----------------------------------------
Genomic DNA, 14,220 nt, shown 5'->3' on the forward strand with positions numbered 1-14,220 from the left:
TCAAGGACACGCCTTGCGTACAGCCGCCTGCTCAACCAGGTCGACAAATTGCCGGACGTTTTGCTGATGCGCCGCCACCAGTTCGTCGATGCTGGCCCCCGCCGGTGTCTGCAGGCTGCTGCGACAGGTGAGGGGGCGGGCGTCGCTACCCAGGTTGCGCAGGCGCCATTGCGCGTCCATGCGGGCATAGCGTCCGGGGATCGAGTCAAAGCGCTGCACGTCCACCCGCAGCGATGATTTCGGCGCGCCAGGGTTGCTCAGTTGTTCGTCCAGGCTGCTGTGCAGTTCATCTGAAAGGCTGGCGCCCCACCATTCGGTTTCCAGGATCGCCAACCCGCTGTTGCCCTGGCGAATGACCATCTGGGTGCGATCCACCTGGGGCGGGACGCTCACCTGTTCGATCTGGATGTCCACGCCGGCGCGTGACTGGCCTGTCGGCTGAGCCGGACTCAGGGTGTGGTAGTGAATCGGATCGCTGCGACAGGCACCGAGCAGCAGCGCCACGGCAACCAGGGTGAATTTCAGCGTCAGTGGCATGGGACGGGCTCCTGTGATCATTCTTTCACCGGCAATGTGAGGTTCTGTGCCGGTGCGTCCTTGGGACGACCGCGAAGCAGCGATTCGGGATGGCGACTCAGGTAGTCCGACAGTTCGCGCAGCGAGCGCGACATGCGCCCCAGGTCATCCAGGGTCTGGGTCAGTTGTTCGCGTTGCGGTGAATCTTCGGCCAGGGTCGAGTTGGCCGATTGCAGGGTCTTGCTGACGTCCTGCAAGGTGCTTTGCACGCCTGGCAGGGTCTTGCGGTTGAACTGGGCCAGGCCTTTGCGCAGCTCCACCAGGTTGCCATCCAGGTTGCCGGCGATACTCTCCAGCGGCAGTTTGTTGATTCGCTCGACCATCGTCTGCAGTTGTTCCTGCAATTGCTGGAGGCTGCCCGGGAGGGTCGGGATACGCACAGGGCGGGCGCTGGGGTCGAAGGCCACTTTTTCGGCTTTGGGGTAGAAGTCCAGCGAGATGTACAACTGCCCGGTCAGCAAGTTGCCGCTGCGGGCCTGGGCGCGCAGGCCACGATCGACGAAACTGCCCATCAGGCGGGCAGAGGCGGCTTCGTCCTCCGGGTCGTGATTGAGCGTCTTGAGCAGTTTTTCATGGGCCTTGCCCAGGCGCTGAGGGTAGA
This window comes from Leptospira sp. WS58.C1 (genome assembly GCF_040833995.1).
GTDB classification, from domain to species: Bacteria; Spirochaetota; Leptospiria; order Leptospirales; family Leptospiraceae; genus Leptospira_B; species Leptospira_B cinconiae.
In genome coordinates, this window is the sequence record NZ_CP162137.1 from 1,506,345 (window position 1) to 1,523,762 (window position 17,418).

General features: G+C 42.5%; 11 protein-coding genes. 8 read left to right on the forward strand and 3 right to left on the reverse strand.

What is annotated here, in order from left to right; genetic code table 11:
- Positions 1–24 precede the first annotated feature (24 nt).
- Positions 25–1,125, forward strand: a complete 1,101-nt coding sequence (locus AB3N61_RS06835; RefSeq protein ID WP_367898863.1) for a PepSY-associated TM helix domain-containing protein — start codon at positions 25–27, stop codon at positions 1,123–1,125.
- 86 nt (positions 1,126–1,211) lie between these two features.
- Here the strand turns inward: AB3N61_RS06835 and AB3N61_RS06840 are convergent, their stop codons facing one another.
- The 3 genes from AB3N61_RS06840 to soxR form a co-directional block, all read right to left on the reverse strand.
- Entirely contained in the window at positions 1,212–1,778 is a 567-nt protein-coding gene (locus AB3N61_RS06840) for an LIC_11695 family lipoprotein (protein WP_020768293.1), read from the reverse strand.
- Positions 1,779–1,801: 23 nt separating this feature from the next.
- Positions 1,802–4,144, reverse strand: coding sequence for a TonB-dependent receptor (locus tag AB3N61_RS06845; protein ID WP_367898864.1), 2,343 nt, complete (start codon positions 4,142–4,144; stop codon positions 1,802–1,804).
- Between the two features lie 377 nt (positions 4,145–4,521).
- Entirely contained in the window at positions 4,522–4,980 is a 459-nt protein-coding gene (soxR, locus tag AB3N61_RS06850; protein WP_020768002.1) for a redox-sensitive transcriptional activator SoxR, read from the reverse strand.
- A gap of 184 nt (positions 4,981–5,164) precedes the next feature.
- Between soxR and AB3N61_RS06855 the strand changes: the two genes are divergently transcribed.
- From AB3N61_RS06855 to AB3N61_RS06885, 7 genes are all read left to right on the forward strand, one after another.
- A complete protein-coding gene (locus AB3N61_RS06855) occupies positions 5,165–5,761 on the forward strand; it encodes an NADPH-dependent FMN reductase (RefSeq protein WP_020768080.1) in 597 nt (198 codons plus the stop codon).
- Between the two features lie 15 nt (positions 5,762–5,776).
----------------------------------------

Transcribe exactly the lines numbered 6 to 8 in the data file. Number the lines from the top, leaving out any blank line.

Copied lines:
General features: G+C 42.5%; 11 protein-coding genes. 8 read left to right on the forward strand and 3 right to left on the reverse strand.

What is annotated here, in order from left to right; genetic code table 11:
- Positions 1–24 precede the first annotated feature (24 nt).